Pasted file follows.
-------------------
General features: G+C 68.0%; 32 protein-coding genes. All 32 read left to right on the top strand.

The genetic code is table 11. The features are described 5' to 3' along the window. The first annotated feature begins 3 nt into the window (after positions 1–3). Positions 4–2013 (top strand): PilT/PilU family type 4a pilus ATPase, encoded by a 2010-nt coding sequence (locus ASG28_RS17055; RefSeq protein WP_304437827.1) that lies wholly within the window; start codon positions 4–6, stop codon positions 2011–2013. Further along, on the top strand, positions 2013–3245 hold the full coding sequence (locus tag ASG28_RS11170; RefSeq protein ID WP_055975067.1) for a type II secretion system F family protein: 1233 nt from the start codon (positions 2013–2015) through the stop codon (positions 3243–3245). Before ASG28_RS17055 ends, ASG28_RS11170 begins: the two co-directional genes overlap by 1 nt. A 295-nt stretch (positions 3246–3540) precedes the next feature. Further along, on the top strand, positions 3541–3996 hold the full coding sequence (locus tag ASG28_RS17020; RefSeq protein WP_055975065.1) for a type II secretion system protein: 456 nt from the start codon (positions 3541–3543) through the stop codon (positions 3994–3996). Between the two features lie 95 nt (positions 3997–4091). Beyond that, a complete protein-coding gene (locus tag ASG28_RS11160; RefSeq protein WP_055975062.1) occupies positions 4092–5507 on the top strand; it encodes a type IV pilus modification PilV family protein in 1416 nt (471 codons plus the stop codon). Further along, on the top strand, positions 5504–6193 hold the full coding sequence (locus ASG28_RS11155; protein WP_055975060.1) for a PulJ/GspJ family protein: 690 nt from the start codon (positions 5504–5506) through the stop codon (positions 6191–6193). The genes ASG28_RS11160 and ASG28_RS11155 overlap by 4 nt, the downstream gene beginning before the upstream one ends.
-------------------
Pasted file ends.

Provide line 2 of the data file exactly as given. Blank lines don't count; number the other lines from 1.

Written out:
The genetic code is table 11. The features are described 5' to 3' along the window. The first annotated feature begins 3 nt into the window (after positions 1–3). Positions 4–2013 (top strand): PilT/PilU family type 4a pilus ATPase, encoded by a 2010-nt coding sequence (locus ASG28_RS17055; RefSeq protein WP_304437827.1) that lies wholly within the window; start codon positions 4–6, stop codon positions 2011–2013. Further along, on the top strand, positions 2013–3245 hold the full coding sequence (locus tag ASG28_RS11170; RefSeq protein ID WP_055975067.1) for a type II secretion system F family protein: 1233 nt from the start codon (positions 2013–2015) through the stop codon (positions 3243–3245). Before ASG28_RS17055 ends, ASG28_RS11170 begins: the two co-directional genes overlap by 1 nt. A 295-nt stretch (positions 3246–3540) precedes the next feature. Further along, on the top strand, positions 3541–3996 hold the full coding sequence (locus tag ASG28_RS17020; RefSeq protein WP_055975065.1) for a type II secretion system protein: 456 nt from the start codon (positions 3541–3543) through the stop codon (positions 3994–3996). Between the two features lie 95 nt (positions 3997–4091). Beyond that, a complete protein-coding gene (locus tag ASG28_RS11160; RefSeq protein WP_055975062.1) occupies positions 4092–5507 on the top strand; it encodes a type IV pilus modification PilV family protein in 1416 nt (471 codons plus the stop codon). Further along, on the top strand, positions 5504–6193 hold the full coding sequence (locus ASG28_RS11155; protein WP_055975060.1) for a PulJ/GspJ family protein: 690 nt from the start codon (positions 5504–5506) through the stop codon (positions 6191–6193). The genes ASG28_RS11160 and ASG28_RS11155 overlap by 4 nt, the downstream gene beginning before the upstream one ends.